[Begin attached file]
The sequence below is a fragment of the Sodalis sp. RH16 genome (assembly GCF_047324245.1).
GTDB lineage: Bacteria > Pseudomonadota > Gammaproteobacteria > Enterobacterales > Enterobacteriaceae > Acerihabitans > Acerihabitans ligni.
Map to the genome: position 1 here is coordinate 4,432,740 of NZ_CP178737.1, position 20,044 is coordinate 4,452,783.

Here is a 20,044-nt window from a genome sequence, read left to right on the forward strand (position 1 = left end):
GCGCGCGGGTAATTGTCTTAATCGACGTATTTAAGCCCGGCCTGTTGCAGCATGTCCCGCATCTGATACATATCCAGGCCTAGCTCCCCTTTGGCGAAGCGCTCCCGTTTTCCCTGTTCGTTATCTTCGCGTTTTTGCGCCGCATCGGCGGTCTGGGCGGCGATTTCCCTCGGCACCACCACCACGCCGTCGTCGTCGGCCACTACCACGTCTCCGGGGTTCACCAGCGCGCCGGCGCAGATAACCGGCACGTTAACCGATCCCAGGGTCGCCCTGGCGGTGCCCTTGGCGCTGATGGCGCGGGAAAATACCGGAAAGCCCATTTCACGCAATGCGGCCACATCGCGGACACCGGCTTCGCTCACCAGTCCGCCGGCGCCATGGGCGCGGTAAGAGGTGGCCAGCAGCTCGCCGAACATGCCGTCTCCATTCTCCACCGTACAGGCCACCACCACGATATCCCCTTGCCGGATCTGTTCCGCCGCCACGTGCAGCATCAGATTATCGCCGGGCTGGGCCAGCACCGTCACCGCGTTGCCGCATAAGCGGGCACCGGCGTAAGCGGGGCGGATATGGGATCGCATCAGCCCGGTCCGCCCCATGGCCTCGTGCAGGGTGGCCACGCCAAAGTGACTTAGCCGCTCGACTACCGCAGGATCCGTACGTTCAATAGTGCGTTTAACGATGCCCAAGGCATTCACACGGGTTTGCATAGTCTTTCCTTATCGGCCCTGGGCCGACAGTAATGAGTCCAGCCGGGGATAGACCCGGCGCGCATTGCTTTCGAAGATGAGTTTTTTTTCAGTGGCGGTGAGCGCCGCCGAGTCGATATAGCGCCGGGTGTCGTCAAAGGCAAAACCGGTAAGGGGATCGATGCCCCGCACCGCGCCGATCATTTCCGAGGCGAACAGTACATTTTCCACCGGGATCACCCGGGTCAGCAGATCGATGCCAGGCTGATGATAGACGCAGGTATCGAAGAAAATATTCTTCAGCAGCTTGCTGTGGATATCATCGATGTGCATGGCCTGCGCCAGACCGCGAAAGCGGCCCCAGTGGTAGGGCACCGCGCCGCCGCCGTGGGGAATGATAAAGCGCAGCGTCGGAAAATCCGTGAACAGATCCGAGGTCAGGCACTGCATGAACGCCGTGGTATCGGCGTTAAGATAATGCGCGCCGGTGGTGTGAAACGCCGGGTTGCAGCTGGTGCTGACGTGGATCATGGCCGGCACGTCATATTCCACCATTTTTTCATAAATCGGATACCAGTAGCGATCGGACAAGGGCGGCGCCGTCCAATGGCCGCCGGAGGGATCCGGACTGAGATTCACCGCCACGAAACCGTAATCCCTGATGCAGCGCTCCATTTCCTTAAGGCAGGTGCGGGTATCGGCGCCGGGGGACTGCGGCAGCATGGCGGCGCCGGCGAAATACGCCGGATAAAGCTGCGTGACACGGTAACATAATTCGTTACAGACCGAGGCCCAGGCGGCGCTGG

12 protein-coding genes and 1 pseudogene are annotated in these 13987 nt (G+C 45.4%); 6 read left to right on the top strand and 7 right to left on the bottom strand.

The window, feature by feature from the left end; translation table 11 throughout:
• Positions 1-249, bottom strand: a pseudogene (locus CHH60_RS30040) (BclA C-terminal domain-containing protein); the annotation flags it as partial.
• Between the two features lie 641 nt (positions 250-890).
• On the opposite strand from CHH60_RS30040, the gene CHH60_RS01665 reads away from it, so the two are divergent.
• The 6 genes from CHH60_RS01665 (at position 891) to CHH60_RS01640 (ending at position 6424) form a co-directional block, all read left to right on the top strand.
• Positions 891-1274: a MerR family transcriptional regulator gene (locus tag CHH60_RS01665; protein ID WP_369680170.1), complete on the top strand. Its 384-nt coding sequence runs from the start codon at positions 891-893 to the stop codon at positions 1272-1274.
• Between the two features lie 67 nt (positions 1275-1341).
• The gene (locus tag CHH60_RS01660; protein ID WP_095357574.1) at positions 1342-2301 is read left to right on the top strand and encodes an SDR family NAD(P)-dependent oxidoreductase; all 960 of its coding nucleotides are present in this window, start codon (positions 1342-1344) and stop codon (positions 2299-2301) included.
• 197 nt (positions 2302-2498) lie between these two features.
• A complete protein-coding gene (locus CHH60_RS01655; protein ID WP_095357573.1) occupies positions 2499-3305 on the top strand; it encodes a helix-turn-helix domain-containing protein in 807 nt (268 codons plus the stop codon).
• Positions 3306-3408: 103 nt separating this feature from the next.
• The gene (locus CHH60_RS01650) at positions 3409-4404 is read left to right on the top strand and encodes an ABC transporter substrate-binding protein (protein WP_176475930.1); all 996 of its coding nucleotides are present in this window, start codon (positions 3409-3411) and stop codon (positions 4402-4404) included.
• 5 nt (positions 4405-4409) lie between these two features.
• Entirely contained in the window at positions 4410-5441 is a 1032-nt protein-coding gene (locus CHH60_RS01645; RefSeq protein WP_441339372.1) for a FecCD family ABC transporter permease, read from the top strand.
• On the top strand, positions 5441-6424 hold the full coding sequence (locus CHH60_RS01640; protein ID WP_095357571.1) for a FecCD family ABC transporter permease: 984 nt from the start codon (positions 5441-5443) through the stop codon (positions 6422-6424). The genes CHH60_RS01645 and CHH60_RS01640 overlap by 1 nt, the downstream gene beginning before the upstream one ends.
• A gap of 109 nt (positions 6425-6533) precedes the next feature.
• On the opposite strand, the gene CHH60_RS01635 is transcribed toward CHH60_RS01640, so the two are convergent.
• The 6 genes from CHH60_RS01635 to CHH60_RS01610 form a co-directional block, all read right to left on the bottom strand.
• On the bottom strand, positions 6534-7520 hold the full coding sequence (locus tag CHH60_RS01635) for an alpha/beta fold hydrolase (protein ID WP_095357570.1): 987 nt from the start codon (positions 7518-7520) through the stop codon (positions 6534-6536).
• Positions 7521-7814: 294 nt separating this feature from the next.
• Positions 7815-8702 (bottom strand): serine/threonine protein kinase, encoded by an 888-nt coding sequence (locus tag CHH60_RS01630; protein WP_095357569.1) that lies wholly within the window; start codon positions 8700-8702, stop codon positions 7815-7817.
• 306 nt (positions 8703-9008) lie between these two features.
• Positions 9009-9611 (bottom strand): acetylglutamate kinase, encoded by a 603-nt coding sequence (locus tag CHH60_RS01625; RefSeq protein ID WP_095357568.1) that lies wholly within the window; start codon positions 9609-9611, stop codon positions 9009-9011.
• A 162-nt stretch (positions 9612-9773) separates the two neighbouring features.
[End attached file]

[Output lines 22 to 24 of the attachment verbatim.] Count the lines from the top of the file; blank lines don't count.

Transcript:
• A gap of 109 nt (positions 6425-6533) precedes the next feature.
• On the opposite strand, the gene CHH60_RS01635 is transcribed toward CHH60_RS01640, so the two are convergent.
• The 6 genes from CHH60_RS01635 to CHH60_RS01610 form a co-directional block, all read right to left on the bottom strand.